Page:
ABOUT THE HORSES
Webster’s dictionary defines “luxury” as “the use and enjoyment of the best, most precious things that offer the most physical comfort and satisfaction.” It may be the single best word in the English language to describe the Peruvian.
This horse, one of the world’s last remaining naturally gaited breeds, is becoming a sensation among American horse enthusiasts for several very good reasons. There is “something for everyone” in this smooth, elegant animal; riding comfort, strength and stamina for the avid trail rider; calm tractable disposition so important in the family mount; arrogant, flashy presence and action which set the exhibitor and parade rider apart from others, and investment potential solidly supported by its relative rarity and increasing popularity.
A RICH HERITAGE
Although a newcomer to North America, the Peruvian had its origins over four centuries ago in South America, where the horses brought to Peru by the conquistadores and subsequent Spanish settlers were bred selectively to produce the genetic miracle which became the “National Horse of Peru.” The judicious fusion of several Old World breeds provided the foundation for the Peruvian horse. The Spanish Jennet gave its even temperament and smooth ambling gait, the African Barb contributed great energy, strength and stamina while the Andalusian imparted its excellent conformation, action, proud carriage and beauty to the new breed. Once established, the Peruvian was maintained in its native country as a closed population, isolated by geography and the dedication of its creators from the influence of additional outside blood.
A BREED APART
Today, the Peruvian transmits its smooth gait to all purebred foals. No artificial devices or special training aids are necessary to enable the horse to perform its specialty – a natural four-beat footfall of medium speed that provides a ride of incomparable smoothness and harmony of movement.
In addition to an easy gait, the Peruvian’s creators desired their new breed to retain brilliant action typified by lift as the knee and fetlock flex, combined with “termino,” a movement of the front legs similar to the loose outward rolling of arms of a swimmer doing the crawl.
Perhaps the most misunderstood of all traits that distinguishes the Peruvian horse is “brio,” a quality of spirit that enables this tractable horse to perform with an arrogance and exuberance that can only be described as thrilling. “Brio” and stamina give the Peruvian its willingness and ability to perform tirelessly for many hours and many miles in the service of its rider.
Physically, the Peruvian is a horse of medium size, usually standing between 14.1 and 15.2 hands tall, with a powerful build. He may be chestnut, black, brown, bay, buckskin, palomino, gray, roan or dun, with the solid colors, grays and dark skin considered most desirable. The mane is abundant with fine, lustrous hair that may be curly or straight.
Many people assume a close relationship between the Peruvian and the Paso Fino. Although the two breeds share some common ancestors in the Old World breeds that are their forebears, the horses that gave rise to each came to the New World with different groups of settlers and were generated in entirely separate environments for totally different purposes.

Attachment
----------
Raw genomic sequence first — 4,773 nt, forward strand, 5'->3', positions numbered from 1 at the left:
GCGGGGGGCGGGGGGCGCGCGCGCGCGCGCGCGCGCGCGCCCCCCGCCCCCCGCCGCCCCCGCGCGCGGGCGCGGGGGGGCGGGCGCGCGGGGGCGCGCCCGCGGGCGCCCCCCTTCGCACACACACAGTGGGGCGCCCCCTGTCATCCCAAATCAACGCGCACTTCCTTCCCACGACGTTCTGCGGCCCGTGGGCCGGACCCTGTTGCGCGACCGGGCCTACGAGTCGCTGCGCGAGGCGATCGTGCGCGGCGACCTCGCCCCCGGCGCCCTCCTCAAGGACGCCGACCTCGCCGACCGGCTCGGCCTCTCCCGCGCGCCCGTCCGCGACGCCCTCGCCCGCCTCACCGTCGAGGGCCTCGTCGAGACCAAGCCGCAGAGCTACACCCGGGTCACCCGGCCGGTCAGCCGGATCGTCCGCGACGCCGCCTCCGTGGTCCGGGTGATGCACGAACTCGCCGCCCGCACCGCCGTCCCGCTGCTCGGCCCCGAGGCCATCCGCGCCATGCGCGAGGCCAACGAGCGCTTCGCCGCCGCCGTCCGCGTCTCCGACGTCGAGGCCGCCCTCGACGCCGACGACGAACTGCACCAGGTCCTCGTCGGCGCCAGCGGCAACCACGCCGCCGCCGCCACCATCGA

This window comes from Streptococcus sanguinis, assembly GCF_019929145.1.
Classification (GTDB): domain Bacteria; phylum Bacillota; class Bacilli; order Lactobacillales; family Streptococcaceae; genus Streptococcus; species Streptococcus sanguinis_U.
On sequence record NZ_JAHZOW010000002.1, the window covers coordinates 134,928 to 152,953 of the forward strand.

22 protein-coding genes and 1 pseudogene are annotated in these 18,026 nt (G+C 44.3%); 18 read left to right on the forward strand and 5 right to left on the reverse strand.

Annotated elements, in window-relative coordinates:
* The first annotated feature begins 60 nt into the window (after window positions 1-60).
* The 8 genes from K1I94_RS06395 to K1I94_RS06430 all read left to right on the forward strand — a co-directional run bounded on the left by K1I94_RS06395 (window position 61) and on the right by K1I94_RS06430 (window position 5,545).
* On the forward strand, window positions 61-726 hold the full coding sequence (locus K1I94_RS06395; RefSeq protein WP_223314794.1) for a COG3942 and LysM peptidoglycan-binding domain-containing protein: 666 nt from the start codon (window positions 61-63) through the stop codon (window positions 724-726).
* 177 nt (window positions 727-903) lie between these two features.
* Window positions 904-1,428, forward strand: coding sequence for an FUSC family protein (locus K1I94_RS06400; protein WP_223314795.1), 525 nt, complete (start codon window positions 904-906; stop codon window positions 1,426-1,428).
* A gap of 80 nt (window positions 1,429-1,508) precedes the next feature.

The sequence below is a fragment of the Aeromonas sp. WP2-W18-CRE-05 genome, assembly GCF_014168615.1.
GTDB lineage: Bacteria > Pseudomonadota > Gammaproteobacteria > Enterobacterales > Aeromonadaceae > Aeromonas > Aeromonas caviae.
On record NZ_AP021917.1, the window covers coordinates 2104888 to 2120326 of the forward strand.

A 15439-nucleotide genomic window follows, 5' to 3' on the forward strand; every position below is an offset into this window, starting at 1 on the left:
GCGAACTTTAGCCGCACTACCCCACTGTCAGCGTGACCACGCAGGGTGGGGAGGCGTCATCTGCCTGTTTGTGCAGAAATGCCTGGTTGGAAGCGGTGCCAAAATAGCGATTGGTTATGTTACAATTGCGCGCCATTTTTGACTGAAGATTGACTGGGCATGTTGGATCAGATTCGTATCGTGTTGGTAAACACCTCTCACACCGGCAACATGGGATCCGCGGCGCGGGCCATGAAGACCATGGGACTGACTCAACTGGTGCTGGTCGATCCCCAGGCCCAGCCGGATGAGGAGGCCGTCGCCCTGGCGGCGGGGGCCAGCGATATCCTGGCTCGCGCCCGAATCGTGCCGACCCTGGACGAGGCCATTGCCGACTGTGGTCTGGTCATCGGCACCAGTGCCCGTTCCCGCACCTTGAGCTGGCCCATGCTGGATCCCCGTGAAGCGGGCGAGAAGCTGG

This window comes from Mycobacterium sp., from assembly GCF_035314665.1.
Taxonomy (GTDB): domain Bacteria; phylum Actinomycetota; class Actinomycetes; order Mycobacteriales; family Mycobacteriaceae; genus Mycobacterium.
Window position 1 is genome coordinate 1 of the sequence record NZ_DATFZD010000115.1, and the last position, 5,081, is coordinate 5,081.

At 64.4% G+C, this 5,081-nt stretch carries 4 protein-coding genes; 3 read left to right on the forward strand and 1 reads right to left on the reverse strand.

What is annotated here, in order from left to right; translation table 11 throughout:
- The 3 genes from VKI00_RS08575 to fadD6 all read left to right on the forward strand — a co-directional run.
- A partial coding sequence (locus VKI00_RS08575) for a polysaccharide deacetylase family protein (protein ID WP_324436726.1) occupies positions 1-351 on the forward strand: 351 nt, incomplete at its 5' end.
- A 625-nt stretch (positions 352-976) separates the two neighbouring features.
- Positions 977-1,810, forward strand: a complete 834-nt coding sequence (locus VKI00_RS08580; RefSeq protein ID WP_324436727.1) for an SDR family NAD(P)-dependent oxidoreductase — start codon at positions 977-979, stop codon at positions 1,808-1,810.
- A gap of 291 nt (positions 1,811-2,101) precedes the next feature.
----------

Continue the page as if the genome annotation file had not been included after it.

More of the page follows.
The Paso Fino was developed in and around the Caribbean, Central and South America, while the Peruvian horse was born entirely within the borders of the country for which it was named. The Peruvian is somewhat larger, deeper in the body and wider. Both have high head carriage and front leg lift, are smooth to ride and exhibit basically the same four-beat footfall although it is executed differently. The Paso Fino is not bred for the distinctive “termino” and its finest show gait does not require the length of stride so essential in Peru for traveling long distances. In addition, the Peruvian can guarantee transmission of its gait to all purebred foals.
A BRIGHT FUTURE
While the heritage of the Peruvian horse cannot – and should not – be denied, its purely recreational role in this country is shaping an animal that appeals particularly to the American sense of beauty and function. As a result, more and more of this country’s horsemen are finding the comfort and excitement of owning a horse that can be ridden successfully by anyone who wishes the thrill and luxury of this marvelous breed. The show ring – even at National levels – is full of amateur and junior riders who compete and win in every type of halter and performance class. The NAPHA National Show has often offered a new horse trailer to the High Point Performance Horse of the Show. It has often been won by a Junior exhibitor.
An important force in the breed and the very bright future of the Peruvian horse is the North American Peruvian Horse Association. There exists here in the Peruvian’s adopted homeland an enthusiastic and dedicated group of horsemen who believe this horse rightly belongs to the American way of life. These owners are committed to the advancement of the breed and its increasing acceptance by the pleasure-riding public. They have launched a campaign to inform and invite all horse lovers in this country to find this “best kept secret” for themselves.